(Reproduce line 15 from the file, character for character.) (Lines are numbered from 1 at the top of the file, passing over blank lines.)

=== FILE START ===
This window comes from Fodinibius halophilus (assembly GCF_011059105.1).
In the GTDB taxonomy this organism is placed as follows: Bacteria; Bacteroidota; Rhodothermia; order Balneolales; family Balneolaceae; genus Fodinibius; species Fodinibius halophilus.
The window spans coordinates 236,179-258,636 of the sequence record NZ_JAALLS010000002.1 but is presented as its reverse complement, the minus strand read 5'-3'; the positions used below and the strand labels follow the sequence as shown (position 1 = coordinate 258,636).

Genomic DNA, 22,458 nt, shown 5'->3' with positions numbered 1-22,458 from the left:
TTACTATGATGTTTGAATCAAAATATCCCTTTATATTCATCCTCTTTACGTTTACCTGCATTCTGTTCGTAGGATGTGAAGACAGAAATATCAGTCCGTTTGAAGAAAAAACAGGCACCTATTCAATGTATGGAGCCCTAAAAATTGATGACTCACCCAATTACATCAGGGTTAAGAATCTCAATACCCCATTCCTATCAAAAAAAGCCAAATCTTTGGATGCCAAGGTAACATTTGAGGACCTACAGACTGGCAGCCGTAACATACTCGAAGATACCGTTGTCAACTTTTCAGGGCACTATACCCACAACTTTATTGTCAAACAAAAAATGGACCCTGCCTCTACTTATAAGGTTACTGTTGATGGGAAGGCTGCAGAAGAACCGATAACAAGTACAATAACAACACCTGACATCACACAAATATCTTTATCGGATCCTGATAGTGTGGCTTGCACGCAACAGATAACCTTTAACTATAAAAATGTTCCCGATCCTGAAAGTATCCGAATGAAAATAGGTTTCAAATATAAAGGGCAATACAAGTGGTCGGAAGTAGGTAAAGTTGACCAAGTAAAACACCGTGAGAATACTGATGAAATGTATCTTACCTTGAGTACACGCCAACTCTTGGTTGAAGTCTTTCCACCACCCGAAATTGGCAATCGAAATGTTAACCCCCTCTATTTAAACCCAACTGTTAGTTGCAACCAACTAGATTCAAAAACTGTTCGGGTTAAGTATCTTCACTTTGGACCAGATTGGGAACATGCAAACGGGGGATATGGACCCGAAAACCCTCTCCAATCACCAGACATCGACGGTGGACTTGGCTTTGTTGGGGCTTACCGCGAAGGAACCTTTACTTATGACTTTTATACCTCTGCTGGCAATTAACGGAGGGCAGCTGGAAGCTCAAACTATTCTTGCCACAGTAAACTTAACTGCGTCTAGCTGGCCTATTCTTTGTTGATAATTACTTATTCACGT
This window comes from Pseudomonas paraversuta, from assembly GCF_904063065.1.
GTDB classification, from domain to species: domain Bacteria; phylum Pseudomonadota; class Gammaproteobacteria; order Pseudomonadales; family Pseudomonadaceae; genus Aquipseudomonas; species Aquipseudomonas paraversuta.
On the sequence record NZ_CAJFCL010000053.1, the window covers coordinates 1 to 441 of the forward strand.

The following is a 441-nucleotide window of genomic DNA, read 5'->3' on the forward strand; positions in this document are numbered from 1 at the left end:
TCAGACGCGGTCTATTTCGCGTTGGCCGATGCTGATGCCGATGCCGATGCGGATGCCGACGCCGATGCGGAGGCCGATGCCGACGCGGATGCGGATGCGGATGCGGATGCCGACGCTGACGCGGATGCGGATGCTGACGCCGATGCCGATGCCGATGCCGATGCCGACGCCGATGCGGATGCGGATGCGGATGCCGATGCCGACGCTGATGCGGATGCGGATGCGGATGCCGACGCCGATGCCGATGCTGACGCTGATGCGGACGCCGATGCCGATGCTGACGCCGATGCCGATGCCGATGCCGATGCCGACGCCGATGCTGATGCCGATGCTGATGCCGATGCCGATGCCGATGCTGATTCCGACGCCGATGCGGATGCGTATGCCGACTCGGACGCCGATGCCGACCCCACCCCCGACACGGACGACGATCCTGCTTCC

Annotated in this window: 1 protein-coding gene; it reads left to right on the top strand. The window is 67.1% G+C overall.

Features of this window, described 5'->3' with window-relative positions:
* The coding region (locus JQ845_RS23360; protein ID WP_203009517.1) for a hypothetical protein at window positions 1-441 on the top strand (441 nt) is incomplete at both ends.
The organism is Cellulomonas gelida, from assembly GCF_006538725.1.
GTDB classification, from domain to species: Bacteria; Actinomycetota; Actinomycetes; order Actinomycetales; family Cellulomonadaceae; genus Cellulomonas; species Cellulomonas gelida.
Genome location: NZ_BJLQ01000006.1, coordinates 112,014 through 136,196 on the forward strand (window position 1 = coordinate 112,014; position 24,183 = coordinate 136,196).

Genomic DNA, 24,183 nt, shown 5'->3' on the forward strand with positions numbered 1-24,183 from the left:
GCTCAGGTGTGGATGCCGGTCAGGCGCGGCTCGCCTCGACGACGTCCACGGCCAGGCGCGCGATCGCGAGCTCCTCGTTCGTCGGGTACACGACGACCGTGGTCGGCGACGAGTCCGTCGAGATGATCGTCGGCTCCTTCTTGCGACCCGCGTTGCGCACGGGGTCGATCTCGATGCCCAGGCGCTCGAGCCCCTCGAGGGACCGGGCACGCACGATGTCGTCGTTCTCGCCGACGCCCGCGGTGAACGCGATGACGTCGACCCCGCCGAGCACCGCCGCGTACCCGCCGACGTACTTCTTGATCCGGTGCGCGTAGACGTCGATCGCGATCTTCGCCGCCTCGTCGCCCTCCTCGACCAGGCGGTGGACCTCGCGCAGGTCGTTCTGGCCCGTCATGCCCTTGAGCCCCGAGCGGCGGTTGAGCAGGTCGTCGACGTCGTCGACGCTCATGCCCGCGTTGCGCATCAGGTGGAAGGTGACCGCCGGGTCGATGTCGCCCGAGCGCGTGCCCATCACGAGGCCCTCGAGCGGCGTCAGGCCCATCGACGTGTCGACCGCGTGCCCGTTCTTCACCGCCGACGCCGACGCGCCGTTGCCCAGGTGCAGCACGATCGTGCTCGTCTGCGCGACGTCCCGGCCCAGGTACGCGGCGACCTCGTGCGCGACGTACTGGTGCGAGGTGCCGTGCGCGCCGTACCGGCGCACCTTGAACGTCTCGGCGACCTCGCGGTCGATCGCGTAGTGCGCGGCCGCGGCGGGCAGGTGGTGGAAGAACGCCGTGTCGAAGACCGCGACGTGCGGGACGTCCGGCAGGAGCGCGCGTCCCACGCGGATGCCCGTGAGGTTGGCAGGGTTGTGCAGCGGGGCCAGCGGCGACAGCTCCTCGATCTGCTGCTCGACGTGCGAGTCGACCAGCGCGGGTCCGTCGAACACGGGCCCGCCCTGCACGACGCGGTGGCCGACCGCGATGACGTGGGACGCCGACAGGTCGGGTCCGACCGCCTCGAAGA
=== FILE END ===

GTDB classification, from domain to species: Bacteria; Actinomycetota; Actinomycetes; order Actinomycetales; family Cellulomonadaceae; genus Cellulomonas; species Cellulomonas gelida.